She was a woman who didn’t obsess about a little dirt on her floor. After all, clean floors don’t tell the story of who’s coming and going, or the work the family was able to do outside.
But you would be hard pressed to find dust on her Bible during her later years. That book was moved, used, read, and internalized. Mamaw left a profound impact on not only my life, but also on my perspective on life in general.
I remember walking into my dad’s camper a few years ago, intrigued by the aging quilt across his bed. I recognized the handiwork—it was Mamaw’s. My kids have been cuddled up with her makings for years. Although they have never met their great-grandma, they’ve heard many stories about her.
A Reminder of my Heritage
The quilt instantly reminded me of my heritage. You see, I come from a long line of hard-working women. However, this blanket looked different from others she had made. My dad told me that Mamaw sewed it from her husband’s overalls after his clothes had seen their better days. The woman wasted nothing.
Now years later, the covering smelled like the woods. Dad spent days hunting and roughing it and then lay down to rest at night under my grandma’s gift. Something in me didn’t like seeing the quilt dirty, stained and torn. I wanted to preserve it. Clean it and hang it somewhere so I could remember her. For a moment, I wanted to display it, so that it could be seen, to keep memories alive of the woman I miss so much.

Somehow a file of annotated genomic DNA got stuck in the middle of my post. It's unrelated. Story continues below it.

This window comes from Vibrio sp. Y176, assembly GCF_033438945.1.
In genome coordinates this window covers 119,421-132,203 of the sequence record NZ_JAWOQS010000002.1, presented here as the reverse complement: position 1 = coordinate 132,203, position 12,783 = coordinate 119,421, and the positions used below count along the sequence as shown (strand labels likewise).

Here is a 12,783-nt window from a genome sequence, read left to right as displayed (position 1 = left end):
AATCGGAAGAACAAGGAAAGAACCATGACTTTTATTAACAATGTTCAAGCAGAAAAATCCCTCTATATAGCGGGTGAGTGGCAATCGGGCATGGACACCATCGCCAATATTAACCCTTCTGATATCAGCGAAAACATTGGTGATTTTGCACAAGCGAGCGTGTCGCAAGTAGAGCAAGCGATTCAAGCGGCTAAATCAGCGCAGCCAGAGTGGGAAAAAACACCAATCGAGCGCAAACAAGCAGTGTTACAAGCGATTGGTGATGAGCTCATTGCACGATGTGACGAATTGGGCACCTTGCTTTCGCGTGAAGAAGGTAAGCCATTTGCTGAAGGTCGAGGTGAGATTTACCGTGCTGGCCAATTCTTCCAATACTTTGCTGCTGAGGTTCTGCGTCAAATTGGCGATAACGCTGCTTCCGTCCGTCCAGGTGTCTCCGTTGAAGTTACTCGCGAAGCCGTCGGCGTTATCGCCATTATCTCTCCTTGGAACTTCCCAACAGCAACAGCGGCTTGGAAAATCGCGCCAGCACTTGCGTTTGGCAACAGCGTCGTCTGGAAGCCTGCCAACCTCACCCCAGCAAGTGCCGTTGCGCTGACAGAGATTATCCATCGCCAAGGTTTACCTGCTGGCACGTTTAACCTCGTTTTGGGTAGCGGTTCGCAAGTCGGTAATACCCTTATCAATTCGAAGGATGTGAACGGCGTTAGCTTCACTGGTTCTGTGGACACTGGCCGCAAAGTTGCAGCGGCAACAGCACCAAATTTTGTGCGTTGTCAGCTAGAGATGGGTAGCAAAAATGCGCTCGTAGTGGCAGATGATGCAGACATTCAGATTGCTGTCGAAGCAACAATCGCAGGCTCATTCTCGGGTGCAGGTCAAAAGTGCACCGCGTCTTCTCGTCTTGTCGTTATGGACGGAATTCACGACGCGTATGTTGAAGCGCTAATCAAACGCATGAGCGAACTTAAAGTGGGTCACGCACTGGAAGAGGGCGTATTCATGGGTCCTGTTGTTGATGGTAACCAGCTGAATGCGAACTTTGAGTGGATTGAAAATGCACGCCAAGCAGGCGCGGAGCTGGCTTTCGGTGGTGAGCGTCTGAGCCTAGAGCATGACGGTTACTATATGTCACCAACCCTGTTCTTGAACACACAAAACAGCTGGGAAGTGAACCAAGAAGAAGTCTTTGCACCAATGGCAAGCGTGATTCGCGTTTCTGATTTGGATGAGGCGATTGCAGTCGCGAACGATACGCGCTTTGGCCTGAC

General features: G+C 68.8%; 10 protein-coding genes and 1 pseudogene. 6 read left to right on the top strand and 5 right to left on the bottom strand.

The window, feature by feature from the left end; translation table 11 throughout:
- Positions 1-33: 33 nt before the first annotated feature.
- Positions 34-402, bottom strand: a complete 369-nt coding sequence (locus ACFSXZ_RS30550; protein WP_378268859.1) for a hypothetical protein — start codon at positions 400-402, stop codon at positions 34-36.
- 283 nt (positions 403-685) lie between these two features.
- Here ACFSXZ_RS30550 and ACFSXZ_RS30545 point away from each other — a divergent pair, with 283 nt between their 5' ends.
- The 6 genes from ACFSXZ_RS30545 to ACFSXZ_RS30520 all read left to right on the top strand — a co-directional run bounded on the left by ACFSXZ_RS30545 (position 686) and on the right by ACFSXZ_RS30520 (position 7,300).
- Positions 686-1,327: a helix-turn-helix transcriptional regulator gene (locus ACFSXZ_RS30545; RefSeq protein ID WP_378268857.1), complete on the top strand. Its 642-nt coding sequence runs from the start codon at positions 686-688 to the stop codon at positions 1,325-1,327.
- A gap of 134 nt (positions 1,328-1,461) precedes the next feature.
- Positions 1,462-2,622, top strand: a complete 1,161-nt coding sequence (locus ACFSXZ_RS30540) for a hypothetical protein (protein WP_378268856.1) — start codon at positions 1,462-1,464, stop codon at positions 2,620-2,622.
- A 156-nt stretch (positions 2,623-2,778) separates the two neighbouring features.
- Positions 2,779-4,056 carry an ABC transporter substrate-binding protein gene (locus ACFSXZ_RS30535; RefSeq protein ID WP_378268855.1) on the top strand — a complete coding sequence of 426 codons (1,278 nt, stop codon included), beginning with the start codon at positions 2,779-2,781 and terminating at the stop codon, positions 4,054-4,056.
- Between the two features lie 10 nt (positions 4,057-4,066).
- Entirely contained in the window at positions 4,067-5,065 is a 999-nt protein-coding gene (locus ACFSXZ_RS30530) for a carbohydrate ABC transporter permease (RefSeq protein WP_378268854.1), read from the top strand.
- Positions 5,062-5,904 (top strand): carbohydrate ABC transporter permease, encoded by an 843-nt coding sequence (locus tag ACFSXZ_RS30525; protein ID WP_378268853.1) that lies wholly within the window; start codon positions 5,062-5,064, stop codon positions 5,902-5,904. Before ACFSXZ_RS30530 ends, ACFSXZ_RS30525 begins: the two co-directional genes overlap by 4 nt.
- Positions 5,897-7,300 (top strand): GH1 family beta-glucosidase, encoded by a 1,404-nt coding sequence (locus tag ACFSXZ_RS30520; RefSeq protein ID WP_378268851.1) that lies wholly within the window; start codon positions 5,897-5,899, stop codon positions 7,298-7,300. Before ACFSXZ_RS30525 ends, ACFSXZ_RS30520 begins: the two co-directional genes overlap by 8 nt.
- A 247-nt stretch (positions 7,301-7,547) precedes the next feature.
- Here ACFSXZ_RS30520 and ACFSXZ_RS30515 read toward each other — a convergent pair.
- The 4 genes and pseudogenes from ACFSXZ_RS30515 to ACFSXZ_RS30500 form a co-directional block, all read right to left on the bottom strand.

My grandma would roll over in her grave if she knew that thought. The quilt— stained, torn, imperfect as it may be—is doing exactly what it was designed to do. Its destruction is what makes it beneficial. And she would help me understand that her quilts were made as illustrations of the way God intends for us to live: “Whoever seeks to preserve his life will lose it, but whoever loses his life will keep it.” —Luke 17:33
God says that if you want your life to last (particularly beyond the years you have left on earth), you have to “lose” it. The Scripture literally means “let it be destroyed.” We have to suffer, whether in big or small ways, in order to store up treasures in heaven. We have to turn away from disregarding the things of God in order to enjoy the things God made. We have to resist our own ways of understanding in order to have the rest God intended. We give of ourselves in order to gain the relationships God designed for us. We resign our control in order to retain self-control.
We have to be USED in order to be USEFUL.
Post and photo copyright © 2014 by Tonya Larmoyeux. All rights reserved.
© 2017 by Mary May Larmoyeux. All rights reserved.
Mother’s Day will soon be here. Order a copy of The Grandparent Connection: 365 Ways to Connect With Your Grandchild’s Heart for the grandmothers in your life.